Mr. Speaker, I speak to Bill C-517 with a great deal of concern, because while the intent sounds reasonable, there are other and better ways of addressing the intent of this bill.
The consequences of this bill would impose costs on Canadian consumers, producers and processors, either driving up the costs of food, or driving down producers' returns, or more likely both, and for what gain? This bill would do absolutely nothing for the safety of food and it would not really clarify choice for consumers.
As the member who spoke before me said, there are already regulations coming into effect that can give consumers that clarity of choice. That is the new Canadian certified organic system under the Canada Agricultural Products Act. When these new regulations come into effect on November 14 of this year, consumers can be assured that when they choose products carrying the Canada organic label they are choosing foods that do not contain products of biotechnology. Beyond that, if consumer demand is there, industry can use voluntary labelling--in fact, that was being done in Prince Edward Island with Island natural pork--as long as that labelling is truthful and abides by the laws of the land.
The bill, other than to say something is a genetically modified food, which to be honest happens in both natural breeding and scientific means, I think we ought to be blunt about it; it does actually cater to emotion and to people's fears about the unknown, and genetically modified foods are certainly a bit unknown. To be blunt, with this bill there is absolutely no gain in addressing those fears, but there is a tremendous cost. Let me turn to what some of the organizations have said.
The Canadian Seed Trade Association said:
We believe that if enacted, the provisions of this bill could have a very detrimental effect on the ability of our members to continue to deliver innovative products.
The association went on to say, and this is important:
[Our members] support the rigorous system of assessment in Canada, and expend many human and financial resources to participate in it. Biotechnology is likely the most scrutinized of all of the tools we use to bring innovation to agriculture and agri-food. New products derived from biotechnology are subject to the approval of three different government departments working with 5 different pieces of legislation and associated regulations.
It is very concerned. The bottom line is, who will pay these costs? The costs are substantial. Maple Leaf Foods and others in a letter stated:
This Bill will impose hundreds of millions of dollars of unnecessary cost to the agri-food industry without providing any benefit to Canadian consumers.
The fact is producers and consumers will pay the costs of this mandatory labelling legislation. I would say the bill is a bad investment for no gain, other than to play on people's emotions. Let me list the organizations which have said they are strongly opposed to this bill. They are substantial and they represent a lot of investment in this country: CropLife Canada; Food and Consumer Products of Canada; Maple Leaf Foods; Canadian Egg Marketing Agency; Casco; Canadian Seed Trade Association; Canadian Horticulture Council; Quebec's food processors association, CTAC; UPA in Quebec, the major farm organization there; Canadian Federation of Independent Grocers; Food Processors of Canada; Canadian Meat Council; Saskatchewan Association of Rural Municipalities; Canola Council of Canada; Canadian Canola Growers Association, BIOTECanada, and the CFA.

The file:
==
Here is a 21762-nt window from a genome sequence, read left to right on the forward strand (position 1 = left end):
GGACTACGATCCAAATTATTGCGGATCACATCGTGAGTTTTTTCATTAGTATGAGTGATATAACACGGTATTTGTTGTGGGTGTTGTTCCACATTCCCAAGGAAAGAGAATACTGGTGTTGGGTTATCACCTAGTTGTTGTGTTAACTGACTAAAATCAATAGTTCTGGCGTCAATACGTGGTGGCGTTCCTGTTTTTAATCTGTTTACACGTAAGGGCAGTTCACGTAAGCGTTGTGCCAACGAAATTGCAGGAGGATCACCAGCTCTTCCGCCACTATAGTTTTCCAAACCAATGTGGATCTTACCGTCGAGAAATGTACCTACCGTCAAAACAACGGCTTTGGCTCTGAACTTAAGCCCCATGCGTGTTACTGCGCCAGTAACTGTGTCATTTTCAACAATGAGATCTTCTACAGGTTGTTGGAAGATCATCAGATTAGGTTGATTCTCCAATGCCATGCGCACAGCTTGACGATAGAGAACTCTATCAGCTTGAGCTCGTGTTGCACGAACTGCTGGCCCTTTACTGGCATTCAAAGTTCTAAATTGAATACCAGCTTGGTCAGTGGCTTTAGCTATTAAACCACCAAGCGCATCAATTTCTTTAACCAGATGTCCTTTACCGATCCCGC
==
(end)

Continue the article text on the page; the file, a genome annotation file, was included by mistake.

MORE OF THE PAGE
This is a substantial list of organizations. I underline the fact that these are not just organizations; they are also Canadian consumers who have the same concern about food as others in our society.
Let me turn to a statement that was made by the member for Skeena—Bulkley Valley. He said:
We need to understand the ethical, moral and environmental implications of the genetically modified foods that we consume, the foods that we put on the table for our friends and family, foods that have been modified at the genetic level.
I agree with that, but the bill would do absolutely nothing to deal with this concern. Others have raised questions about scientists not being able to speak out, and I agree with that fact. I faced that when I fought rBGH, the drug hormone being put into dairy cattle. We managed to get that specific product stopped. Yes, scientists were shut up, but the bill would do nothing to deal with that issue. Therefore, let us concentrate on where the real problem is rather than bring in a bill that requires mandatory labelling, but does nothing about what people perceive the problem to be.
The bill is not about a safety issue and it would do nothing to clarify what is in food. If consumers have a concern about GM foods, they can turn to their organic labelling product. Industry can also use voluntary labelling. Mandatory labelling will be costly, and I outlined many of those costs.
The bottom line is the bill would not do what it is intended to do. Therefore, I believe it should be stopped at this stage and our time should be invested in dealing with the real issues.